Tara Westover’s Educated is an in-depth story of perseverance. Her obstacles came largely from her overly religious parents. When Tara was six, the Waco debacle swayed her patriarchal father to further distrust everything related to government, including public schools. Tara’s mother only sporadically home-schooled Tara, who was embarrassed and frustrated that she couldn’t read. In contrast to girls who strove to impress their parents via academic achievements, Tara secretly educated herself with help from an older brother. Tara was awarded a scholarship, and earned a PhD in history.
My parents wanted me to earn a BA, but were unwilling to pay tuition for as prestigious a university as the one my brother attended; and regarding my entrepreneurial endeavors, they were less than encouraging. When, as a teen, I was paid extremely well for a tough babysitting job, Mommy forced me to return 70 percent of the money. She didn’t care that I was willing to do future work only if I was paid what it was worth. “You value money too much, Alice Marie,” she said. “You just aren’t my daughter.” I was dejected, but the children’s mother suffered even more: no other local sitters appreciated her high wages enough to watch those monsters.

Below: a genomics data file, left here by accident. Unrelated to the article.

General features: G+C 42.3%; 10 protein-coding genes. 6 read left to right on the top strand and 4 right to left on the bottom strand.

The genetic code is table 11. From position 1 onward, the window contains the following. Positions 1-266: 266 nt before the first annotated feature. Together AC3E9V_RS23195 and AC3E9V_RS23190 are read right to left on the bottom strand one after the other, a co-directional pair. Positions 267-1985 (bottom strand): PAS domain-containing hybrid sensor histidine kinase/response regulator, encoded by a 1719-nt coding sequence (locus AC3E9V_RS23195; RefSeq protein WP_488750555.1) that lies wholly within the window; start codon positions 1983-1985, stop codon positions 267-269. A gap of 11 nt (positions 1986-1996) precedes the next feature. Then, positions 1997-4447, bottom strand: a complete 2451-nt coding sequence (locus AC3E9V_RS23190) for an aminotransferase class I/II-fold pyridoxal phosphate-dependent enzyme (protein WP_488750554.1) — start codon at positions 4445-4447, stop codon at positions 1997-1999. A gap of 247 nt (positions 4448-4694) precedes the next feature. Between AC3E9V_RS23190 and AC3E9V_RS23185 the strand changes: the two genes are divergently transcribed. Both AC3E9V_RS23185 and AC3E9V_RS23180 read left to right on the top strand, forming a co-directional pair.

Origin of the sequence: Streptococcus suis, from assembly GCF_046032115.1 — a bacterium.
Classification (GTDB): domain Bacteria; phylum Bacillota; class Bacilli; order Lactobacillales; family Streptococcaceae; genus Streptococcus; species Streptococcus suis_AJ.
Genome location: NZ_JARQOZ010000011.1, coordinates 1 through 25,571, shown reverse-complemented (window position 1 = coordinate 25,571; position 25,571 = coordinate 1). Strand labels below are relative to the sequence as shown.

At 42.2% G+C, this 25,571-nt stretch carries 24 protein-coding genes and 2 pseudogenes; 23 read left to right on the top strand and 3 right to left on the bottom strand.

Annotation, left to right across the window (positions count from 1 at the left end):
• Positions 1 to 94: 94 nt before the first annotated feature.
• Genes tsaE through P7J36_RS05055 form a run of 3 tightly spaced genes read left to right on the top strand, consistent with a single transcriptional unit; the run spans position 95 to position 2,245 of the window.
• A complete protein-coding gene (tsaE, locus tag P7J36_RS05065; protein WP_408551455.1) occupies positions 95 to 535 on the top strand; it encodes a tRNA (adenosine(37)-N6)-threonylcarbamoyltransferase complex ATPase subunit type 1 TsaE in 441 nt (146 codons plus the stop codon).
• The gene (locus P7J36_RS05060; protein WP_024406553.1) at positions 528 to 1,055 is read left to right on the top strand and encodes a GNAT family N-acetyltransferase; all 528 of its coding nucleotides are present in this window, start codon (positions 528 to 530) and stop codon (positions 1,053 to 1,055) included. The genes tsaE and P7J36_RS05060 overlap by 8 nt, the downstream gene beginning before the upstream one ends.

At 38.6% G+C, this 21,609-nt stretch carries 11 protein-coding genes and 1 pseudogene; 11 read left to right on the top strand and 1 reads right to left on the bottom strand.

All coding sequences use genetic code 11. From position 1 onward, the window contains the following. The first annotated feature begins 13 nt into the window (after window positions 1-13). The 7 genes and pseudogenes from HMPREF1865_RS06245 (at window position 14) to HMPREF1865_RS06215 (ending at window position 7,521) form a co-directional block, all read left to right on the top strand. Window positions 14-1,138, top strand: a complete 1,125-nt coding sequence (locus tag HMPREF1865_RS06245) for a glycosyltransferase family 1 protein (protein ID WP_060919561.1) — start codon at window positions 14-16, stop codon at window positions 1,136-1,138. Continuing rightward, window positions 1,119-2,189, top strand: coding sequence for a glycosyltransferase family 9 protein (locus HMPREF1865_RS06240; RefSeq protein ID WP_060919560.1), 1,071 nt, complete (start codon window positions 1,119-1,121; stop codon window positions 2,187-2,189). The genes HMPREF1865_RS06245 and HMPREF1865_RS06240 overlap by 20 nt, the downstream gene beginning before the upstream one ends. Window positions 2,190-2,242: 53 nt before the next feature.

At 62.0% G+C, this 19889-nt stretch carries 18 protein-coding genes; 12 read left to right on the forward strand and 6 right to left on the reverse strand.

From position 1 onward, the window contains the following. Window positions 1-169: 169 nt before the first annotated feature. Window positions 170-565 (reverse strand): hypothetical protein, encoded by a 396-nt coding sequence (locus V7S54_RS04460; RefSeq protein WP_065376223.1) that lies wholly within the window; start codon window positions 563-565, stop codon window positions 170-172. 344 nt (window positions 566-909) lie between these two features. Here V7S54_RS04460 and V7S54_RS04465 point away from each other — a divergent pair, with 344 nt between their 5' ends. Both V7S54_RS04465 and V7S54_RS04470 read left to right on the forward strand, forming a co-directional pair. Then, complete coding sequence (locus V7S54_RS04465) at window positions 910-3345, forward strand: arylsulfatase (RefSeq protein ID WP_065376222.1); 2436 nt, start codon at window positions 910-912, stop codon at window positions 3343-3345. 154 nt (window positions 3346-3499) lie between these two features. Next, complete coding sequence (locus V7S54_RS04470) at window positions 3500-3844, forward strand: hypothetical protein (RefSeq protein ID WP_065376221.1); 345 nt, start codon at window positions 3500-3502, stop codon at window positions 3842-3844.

Maid chronicles Stephanie Land’s early life, which was akin to my rags-to-riches situation. Both of us were impoverished single mothers. Stephanie did a lot of dirty work to reach her goal of a BA in English and creative writing. In her best-selling memoir we learn about her experience of poverty, homelessness, and earning her living as a cleaning lady. The Lady with Balls details my efforts as a former food-stamp recipient to build a business from the ground up and develop it into a multimillion-dollar corporation, despite the opposition of a predatory competitor. Like Tara Westover and me, Stephanie got some helpful breaks from people who admired her resolve.